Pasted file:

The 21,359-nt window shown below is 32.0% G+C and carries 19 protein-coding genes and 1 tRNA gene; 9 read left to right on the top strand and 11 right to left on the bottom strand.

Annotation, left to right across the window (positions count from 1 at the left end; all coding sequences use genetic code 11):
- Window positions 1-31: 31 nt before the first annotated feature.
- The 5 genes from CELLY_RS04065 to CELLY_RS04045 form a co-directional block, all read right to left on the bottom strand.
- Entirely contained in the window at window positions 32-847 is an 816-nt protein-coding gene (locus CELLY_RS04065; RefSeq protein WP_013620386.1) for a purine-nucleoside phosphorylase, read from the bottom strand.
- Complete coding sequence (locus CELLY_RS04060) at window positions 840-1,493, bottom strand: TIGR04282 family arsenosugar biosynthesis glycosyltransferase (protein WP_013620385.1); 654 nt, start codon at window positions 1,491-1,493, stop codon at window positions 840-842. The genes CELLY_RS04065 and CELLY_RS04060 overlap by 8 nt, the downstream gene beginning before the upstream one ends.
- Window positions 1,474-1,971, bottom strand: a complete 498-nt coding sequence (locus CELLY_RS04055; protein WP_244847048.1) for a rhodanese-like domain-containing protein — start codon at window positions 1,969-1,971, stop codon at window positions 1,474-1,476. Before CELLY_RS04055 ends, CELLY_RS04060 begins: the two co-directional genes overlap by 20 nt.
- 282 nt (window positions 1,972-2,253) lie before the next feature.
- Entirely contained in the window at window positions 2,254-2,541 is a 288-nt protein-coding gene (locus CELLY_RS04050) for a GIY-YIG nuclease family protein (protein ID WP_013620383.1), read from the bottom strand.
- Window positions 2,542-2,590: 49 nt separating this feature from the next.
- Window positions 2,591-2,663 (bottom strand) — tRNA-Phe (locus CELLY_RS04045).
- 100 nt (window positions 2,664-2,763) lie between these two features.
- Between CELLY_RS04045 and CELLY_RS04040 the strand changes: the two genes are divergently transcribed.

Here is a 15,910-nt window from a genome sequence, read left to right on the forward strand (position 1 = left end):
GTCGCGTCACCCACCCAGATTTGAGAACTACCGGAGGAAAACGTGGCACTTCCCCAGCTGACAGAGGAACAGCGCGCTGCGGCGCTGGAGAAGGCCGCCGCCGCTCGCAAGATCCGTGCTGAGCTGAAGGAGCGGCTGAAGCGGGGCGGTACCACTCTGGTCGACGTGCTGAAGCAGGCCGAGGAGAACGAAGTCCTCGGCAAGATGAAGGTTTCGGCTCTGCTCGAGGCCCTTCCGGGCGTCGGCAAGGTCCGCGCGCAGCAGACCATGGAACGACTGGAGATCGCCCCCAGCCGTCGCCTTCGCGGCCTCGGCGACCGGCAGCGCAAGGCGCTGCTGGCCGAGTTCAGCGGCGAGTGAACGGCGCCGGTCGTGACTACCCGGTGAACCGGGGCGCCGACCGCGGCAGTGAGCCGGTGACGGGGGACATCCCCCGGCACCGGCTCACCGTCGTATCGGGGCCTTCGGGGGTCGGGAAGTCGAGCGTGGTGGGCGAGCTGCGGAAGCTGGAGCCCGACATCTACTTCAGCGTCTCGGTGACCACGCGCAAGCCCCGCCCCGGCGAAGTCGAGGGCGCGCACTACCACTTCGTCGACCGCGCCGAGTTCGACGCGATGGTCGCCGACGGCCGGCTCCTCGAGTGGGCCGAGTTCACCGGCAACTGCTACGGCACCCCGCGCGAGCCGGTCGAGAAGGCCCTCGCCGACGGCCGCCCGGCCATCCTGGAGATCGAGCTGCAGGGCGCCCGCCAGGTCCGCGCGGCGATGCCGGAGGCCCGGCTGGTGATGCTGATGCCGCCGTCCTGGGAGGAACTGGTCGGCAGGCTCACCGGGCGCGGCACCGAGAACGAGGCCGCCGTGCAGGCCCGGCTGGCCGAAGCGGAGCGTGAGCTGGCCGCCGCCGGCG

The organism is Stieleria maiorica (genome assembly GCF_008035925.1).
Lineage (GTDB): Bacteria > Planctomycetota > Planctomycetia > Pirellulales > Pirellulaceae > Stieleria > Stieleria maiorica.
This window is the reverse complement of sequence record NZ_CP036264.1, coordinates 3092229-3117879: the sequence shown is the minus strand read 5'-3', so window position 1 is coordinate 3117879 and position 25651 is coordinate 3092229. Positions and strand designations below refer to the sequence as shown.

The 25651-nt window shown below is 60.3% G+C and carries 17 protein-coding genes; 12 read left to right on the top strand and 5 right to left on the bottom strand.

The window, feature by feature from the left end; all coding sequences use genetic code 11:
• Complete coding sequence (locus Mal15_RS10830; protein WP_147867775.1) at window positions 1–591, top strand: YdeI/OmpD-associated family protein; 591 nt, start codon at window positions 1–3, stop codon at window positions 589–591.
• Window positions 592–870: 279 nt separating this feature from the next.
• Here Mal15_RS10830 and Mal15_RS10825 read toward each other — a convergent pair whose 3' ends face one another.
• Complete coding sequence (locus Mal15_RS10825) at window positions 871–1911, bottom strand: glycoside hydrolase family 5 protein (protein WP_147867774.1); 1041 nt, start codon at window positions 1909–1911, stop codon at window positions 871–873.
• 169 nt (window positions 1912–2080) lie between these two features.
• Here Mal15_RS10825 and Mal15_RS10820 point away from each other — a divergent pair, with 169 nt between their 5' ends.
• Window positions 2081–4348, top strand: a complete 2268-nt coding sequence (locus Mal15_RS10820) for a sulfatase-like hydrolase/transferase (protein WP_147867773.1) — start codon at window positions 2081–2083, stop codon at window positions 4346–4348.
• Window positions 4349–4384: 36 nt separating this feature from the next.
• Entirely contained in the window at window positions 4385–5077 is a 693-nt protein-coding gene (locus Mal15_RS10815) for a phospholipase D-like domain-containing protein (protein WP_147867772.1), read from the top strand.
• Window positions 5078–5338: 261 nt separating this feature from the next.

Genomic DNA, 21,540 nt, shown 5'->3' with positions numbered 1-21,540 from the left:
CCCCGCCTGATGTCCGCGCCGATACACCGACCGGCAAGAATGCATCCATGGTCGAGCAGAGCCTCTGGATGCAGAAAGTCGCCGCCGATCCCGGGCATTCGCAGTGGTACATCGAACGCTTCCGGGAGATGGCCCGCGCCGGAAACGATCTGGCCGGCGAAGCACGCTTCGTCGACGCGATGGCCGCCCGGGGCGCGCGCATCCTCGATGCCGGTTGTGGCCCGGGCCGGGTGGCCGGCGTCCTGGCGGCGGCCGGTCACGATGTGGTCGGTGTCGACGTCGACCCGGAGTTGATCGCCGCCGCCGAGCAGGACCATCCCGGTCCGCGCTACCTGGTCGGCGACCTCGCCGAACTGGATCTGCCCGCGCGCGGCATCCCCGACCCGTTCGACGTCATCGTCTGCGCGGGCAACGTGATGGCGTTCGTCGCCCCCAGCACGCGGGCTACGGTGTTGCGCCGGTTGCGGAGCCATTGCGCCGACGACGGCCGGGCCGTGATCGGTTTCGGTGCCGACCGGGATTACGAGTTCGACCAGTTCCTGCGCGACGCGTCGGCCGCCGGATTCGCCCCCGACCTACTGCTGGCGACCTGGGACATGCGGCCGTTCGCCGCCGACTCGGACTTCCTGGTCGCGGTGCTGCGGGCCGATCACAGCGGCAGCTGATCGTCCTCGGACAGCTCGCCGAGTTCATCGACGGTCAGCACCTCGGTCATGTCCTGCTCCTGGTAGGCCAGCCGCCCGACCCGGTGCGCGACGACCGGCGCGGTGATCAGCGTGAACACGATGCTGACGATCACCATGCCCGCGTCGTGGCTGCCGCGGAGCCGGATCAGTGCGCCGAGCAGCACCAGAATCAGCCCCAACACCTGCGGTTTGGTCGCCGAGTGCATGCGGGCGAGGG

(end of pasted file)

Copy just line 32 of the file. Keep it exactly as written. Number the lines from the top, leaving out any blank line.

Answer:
CCCCGCCTGATGTCCGCGCCGATACACCGACCGGCAAGAATGCATCCATGGTCGAGCAGAGCCTCTGGATGCAGAAAGTCGCCGCCGATCCCGGGCATTCGCAGTGGTACATCGAACGCTTCCGGGAGATGGCCCGCGCCGGAAACGATCTGGCCGGCGAAGCACGCTTCGTCGACGCGATGGCCGCCCGGGGCGCGCGCATCCTCGATGCCGGTTGTGGCCCGGGCCGGGTGGCCGGCGTCCTGGCGGCGGCCGGTCACGATGTGGTCGGTGTCGACGTCGACCCGGAGTTGATCGCCGCCGCCGAGCAGGACCATCCCGGTCCGCGCTACCTGGTCGGCGACCTCGCCGAACTGGATCTGCCCGCGCGCGGCATCCCCGACCCGTTCGACGTCATCGTCTGCGCGGGCAACGTGATGGCGTTCGTCGCCCCCAGCACGCGGGCTACGGTGTTGCGCCGGTTGCGGAGCCATTGCGCCGACGACGGCCGGGCCGTGATCGGTTTCGGTGCCGACCGGGATTACGAGTTCGACCAGTTCCTGCGCGACGCGTCGGCCGCCGGATTCGCCCCCGACCTACTGCTGGCGACCTGGGACATGCGGCCGTTCGCCGCCGACTCGGACTTCCTGGTCGCGGTGCTGCGGGCCGATCACAGCGGCAGCTGATCGTCCTCGGACAGCTCGCCGAGTTCATCGACGGTCAGCACCTCGGTCATGTCCTGCTCCTGGTAGGCCAGCCGCCCGACCCGGTGCGCGACGACCGGCGCGGTGATCAGCGTGAACACGATGCTGACGATCACCATGCCCGCGTCGTGGCTGCCGCGGAGCCGGATCAGTGCGCCGAGCAGCACCAGAATCAGCCCCAACACCTGCGGTTTGGTCGCCGAGTGCATGCGGGCGAGGG